Victoria, Jamie, the TARDIS: his family.
He spun, divided from himself, a reflection of an imp on a thousand shards of glass. He tumbled as he spun, torn this way and that. And as he spun, he lived it all again, every second, every moment. As he lived it, he grew unsure whether he was even there, spinning through time, or whether he was back there again, alive.
But still he spun, reflected.
Victoria gave him a quick, chaste peck on the cheek, and then ran to rejoin her new family. The sadness was there, again. A lurch and a yawn inside and something detached itself and spun away forever. And yet there was a certain amount of pride, and joy, even. He had watched her grow. She had been little more than a child when he had adopted her, taken her into his family, and he had helped her grow, guided her as best he could into womanhood. Now she was an adult, capable of making her own decisions and leading her own life.
She had left him, and it had been her own decision.
Not like . . .
‘Jamie, Zoë: when I say run . . . I said “When I say”! Oh!’
‘So this is what I’ve become. A dandy and a clown.’
It felt like he was being chided by a teacher: old Bruiser passing on one of his withering looks and a disdainful comment. In that moment, he could see himself as the others must have seen him. Cold, stern, so certainly and unassailably right. He could see why it had all had to go, when he’d changed. He knew that he couldn’t go on looking at the universe as if it had offended him by not working to the rules he thought it should. Glancing to his side, he could see his future self thinking the same thing, so perhaps old big-nose wasn’t so bad after all.
Just one word now could stop it, they were thinking. Just one word of warning and years of uncertainty could be erased. Just one word and she would know, know that he had never stopped loving her, that he never would.
But the universe needed all their help, and the moment passed.
WE ARE IMPRESSED, DOK-TOR, the Cyberleader proclaimed, his hand clenching and unclenching, controlled by a reflex that could no longer exist. YOU POSSESS A FINE MIND.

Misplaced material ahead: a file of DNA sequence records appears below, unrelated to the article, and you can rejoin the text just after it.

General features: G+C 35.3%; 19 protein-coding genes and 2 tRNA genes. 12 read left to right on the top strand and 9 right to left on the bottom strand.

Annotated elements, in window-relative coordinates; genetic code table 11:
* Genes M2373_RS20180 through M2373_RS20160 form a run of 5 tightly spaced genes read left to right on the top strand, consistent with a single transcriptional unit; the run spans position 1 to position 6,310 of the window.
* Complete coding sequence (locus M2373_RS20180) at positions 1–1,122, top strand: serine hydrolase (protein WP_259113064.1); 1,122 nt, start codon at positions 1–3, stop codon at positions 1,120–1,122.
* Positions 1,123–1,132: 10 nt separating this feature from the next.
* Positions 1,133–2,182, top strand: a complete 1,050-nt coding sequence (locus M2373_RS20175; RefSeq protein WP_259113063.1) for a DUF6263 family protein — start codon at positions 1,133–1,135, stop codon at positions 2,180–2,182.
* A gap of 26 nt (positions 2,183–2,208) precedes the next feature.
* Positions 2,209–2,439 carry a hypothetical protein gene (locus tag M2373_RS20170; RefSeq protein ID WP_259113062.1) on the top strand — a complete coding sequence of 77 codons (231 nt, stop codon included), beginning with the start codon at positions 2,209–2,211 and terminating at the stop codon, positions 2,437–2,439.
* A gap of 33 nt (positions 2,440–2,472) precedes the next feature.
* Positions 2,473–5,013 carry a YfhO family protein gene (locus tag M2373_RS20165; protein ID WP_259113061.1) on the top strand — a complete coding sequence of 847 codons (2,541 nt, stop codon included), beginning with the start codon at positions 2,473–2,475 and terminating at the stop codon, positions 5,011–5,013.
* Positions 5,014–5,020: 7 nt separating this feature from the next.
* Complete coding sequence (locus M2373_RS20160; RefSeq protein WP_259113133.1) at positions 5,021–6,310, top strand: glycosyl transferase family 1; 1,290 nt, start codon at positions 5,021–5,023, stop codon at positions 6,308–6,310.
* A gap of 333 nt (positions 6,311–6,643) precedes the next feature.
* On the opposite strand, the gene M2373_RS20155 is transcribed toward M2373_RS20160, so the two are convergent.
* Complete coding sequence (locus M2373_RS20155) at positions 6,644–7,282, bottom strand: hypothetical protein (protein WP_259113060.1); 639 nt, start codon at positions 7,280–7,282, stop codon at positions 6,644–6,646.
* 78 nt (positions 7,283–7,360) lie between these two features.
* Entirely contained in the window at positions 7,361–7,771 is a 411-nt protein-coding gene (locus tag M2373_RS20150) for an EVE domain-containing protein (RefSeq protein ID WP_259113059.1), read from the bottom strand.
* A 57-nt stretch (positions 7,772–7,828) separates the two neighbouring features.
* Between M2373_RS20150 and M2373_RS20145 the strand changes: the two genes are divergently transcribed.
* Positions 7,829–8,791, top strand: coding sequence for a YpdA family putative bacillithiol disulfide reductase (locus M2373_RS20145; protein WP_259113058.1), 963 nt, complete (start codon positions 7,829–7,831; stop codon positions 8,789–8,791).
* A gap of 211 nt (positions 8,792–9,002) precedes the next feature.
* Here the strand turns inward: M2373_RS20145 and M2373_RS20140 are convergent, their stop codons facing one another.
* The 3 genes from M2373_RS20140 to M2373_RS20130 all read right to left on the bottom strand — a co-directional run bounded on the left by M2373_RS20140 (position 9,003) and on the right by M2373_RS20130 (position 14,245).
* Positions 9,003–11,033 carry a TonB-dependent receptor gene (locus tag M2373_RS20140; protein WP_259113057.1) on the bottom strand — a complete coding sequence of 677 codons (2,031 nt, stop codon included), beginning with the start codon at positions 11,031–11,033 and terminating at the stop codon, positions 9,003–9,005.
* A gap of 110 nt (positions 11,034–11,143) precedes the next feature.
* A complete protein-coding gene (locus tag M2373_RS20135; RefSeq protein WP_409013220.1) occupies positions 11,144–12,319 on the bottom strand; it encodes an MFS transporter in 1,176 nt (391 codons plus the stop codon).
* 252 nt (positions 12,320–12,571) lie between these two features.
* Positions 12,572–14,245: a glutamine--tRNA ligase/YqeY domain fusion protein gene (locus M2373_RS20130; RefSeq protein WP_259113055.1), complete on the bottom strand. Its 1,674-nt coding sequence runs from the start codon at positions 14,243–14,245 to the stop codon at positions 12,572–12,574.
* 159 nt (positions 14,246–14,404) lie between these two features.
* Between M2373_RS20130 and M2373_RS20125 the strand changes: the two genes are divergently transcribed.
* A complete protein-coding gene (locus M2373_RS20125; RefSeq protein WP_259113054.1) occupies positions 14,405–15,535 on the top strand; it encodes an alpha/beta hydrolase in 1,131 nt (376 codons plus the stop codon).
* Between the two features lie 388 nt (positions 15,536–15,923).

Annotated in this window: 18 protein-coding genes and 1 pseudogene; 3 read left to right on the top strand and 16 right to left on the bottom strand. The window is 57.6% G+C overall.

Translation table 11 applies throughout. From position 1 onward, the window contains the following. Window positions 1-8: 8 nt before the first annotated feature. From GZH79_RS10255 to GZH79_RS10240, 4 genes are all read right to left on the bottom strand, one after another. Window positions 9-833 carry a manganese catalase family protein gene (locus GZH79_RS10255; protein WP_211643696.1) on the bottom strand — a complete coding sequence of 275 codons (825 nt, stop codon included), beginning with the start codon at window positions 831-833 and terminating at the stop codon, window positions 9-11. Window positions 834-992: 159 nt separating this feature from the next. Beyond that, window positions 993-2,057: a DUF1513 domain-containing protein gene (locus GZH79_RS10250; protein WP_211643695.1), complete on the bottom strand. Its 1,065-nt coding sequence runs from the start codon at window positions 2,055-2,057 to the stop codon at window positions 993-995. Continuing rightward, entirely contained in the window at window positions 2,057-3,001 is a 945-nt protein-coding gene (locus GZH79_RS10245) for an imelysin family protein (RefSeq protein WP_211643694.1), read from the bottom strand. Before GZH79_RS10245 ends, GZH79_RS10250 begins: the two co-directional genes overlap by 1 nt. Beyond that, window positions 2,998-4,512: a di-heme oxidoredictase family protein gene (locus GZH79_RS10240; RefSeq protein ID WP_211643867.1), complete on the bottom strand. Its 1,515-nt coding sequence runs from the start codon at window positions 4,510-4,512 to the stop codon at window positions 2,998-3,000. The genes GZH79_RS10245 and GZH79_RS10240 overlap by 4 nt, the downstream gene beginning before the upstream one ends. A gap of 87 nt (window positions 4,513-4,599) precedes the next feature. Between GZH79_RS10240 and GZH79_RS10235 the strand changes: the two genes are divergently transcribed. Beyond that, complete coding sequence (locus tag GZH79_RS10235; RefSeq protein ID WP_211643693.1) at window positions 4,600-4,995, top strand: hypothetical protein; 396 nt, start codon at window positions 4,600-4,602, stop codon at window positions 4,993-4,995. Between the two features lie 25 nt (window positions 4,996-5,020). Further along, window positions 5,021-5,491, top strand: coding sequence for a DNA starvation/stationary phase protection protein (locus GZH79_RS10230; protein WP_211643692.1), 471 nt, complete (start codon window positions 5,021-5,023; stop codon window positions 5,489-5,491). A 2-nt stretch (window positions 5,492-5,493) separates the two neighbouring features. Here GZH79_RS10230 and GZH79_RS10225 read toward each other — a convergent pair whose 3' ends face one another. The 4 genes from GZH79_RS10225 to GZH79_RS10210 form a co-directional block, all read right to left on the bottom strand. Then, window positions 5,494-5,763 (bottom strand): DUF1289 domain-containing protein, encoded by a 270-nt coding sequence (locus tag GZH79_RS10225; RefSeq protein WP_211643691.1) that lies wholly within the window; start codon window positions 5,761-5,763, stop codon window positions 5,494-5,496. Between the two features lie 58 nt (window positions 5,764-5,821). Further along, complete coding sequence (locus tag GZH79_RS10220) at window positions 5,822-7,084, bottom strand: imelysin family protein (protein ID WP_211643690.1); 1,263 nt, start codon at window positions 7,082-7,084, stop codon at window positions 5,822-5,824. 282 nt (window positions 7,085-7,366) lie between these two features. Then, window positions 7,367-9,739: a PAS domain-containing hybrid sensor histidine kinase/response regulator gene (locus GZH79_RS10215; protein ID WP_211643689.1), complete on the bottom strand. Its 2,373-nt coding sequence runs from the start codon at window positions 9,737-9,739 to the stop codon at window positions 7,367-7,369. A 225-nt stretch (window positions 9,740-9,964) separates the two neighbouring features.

He ummed and ahed, almost embarrassed by the compliment.
The Cyberleader towered over him, making his impish frame seem even more tiny. And yet the onlookers could tell which was the more powerful. Jamie’s eyes practically shone with belief.
YOU ARE STILL WEAK. YOU STILL POSSESS FEAR. THAT WILL BE NO MORE. WHEN YOU ARE LIKE US.
‘The Doctor’s no afraid of y’, beastie,’ Jamie shouted, but the Cyberleader paid him no heed. His blank metal eyes were staring into the Doctor’s.
Something inside the Doctor stirred.
He thought of her, then. Standing outside the TARDIS, begging him to open the doors. Standing barefoot and lost in the space where the TARDIS had been, crying his name. To no avail.
He felt afraid: did she hate him?
YOU WILL BE LIKE US.
And just for a moment, it didn’t seem like such an unattractive proposition.
And still he spun, each moment a lifetime.
Bombs rained down on them, shrapnel and fire eating its way across the landscape. This was wrong. This shouldn’t be happening: not now, not here.
He didn’t think of her.
And still he spun.
‘What’s happening?’ he shouted.
And he was alone. Zoë gone, taken from him. And Jamie, brave constant Jamie, torn from his side and not even allowed the comfort of remembering what he had lost. Would it be a comfort, to forget? To never know? Would it have comforted her?
He was alone. All alone.
‘The decision will be made for you,’ the court intoned, and in the moment he had left he realised that now he knew how she must have felt.
And then he was gone, sucked into the Matrix, trapped in a thousand shards of glass, spinning.
Darkness. Nothing. He didn’t think of anything, especially not her.
‘What’s happening?’ he shouted, and the spinning stopped.
He was alone, but he was back on solid ground. Or the idea of solid ground. He patted himself all over, pleased to find that not only did the check trousers and frock coat still fit, but also he still found them suitable attire. He ran a tentative hand through his hair: still a shock of thick dark hair.
‘Thank goodness,’ he breathed. They hadn’t carried out their threat, yet.
‘Well? Come on, I haven’t got all day, you know.’
Still nothing moved.
‘Patience, Doctor,’ said a voice beside him. ‘We have all the time there is, after all.’